A random blood sugar level of 11.1 millimoles per liter (mmol/L) — or higher suggests diabetes.
Diabetes Mellitus is one of the four major non-communicable diseases (NCDs) comprising - cardiovascular diseases, cancers and chronic respiratory diseases jointly contributing to 63% of NCD deaths worldwide.
From 1980 to 2014 the number of people living with diabetes globally increased from 108 million to 400 million.
In 2019, the estimated figure has risen to approximately 415 million people around the world and the majority are in low and middle-income countries.
Deaths from diabetes occurred every 8 seconds in 2017 estimated at 4 million among 20–79-year-olds.
If the current diabetes trends continue unchanged, both the number of people living with diabetes and the deaths from diabetes are expected to increase.
Low-income countries like Kenya are expected to experience the highest increase in diabetes prevalence (92%) followed by lower-middle-income countries (57%), upper-middle-income countries (46%) and higher-income countries (25%).
Kenya’s pre-diabetes prevalence is 3.1% while diabetes prevalence stands at 2.4% which is much higher than that of Uganda with a prevalence of 1.4%.
However, these figures could be higher because, in Kenya, only 4 out of 10 people are aware of their blood glucose, at least they have tested their blood for serum glucose.
The rising incidence of Diabetes
The Diabetes epidemic is not an individual problem. It’s a societal and a systems problem. It is the result of broken systems that just aren’t being fixed.
Type 2 diabetes is a chronic disease characterized by high levels of sugar in the blood. Type 2 diabetes used to start almost always in the middle- and late adulthood. However, more and more children and teens are developing this metabolic syndrome.
Our food system is now filled with added sugar, added salt, artificial ingredients, and ultra-processed foods. Our transportation systems are dominated by automobiles and highways, with a lack of adequate public transit and ways to facilitate biking and walking.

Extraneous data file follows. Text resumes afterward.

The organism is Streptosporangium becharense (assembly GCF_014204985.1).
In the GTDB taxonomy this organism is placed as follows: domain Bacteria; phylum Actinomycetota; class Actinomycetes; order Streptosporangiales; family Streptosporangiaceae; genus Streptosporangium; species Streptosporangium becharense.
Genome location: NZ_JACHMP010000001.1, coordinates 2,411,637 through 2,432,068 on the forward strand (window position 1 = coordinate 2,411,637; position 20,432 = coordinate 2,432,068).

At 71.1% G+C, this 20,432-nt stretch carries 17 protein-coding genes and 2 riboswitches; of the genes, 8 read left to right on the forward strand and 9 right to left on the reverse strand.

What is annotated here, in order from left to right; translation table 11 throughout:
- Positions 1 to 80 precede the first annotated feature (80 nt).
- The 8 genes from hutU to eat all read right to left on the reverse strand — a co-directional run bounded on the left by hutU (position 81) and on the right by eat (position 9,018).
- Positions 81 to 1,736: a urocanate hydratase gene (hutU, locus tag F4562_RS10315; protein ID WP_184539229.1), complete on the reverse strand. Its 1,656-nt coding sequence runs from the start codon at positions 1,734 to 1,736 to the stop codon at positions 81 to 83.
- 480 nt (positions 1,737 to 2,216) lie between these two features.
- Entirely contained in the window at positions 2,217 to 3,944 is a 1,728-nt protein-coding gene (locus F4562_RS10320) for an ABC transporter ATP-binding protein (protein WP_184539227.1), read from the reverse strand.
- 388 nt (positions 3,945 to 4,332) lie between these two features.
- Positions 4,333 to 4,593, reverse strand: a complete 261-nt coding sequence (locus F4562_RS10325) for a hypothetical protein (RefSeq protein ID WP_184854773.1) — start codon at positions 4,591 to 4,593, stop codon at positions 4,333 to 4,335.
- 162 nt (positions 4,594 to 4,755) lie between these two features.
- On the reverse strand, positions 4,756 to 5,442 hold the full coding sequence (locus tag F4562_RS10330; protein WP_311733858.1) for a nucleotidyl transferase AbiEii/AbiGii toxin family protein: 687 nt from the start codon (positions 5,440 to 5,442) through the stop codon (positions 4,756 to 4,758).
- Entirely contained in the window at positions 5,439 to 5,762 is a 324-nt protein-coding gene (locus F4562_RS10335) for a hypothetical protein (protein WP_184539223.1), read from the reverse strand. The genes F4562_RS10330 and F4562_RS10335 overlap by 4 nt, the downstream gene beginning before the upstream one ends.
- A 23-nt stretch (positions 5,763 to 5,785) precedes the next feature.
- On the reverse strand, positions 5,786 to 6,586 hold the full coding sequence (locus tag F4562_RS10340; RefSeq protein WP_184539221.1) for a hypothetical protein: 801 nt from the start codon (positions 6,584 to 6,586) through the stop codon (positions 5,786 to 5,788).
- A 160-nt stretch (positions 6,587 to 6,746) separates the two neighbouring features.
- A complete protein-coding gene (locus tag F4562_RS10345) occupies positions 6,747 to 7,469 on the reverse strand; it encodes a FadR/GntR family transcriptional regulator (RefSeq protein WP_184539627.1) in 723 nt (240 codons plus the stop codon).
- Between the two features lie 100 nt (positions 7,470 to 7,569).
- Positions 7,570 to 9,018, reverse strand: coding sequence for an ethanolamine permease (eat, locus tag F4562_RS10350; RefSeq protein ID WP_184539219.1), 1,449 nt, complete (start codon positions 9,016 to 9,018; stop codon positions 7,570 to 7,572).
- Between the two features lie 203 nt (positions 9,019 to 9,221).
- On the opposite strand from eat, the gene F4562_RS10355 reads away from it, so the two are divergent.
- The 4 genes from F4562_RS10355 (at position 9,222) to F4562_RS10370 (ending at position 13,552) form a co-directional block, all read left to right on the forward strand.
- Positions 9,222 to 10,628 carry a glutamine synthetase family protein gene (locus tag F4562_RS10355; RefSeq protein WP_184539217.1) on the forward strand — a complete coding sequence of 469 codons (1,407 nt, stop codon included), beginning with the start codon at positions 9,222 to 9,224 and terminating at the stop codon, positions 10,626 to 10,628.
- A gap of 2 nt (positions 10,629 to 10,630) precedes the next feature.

Sugar and sugary drinks are risk factors for Diabetes
Our social and economic systems are discouraging physical activity. Our environmental systems are full of pollutants and chemicals that may be affecting our metabolism.
Our health system is failing to provide enough preventive and treatment measures for Type 2 Diabetes.
In any disease, success depends upon identifying and treating the underlying cause, not the symptoms. The root cause of Type 2 Diabetes is high insulin levels in the blood, and the symptom is high blood glucose.
Type 2 diabetes, and indeed all the manifestations of the metabolic syndrome are diseases caused by too much insulin. Yet our current treatment paradigm focuses on lowering the blood glucose, which is only the symptom of the disease, but not the disease itself.
Instead of treating the high levels of Insulin, the system is treating high blood glucose. These treatments do not cure the disease and only treat the symptoms. All these therapies are directed towards lowering blood sugar, but not the underlying high insulin levels in the blood. In fact, all of these treatments raise insulin.
People with type 2 diabetes can successfully restore their blood sugar levels to normal just by eating a healthy diet, regularly exercising, and losing weight.
Can type 2 diabetes be reversed?
Type 2 diabetes reversal begins with weight reduction through diet and intensive workouts.
High-Intensity workouts are a proven strategy for weight loss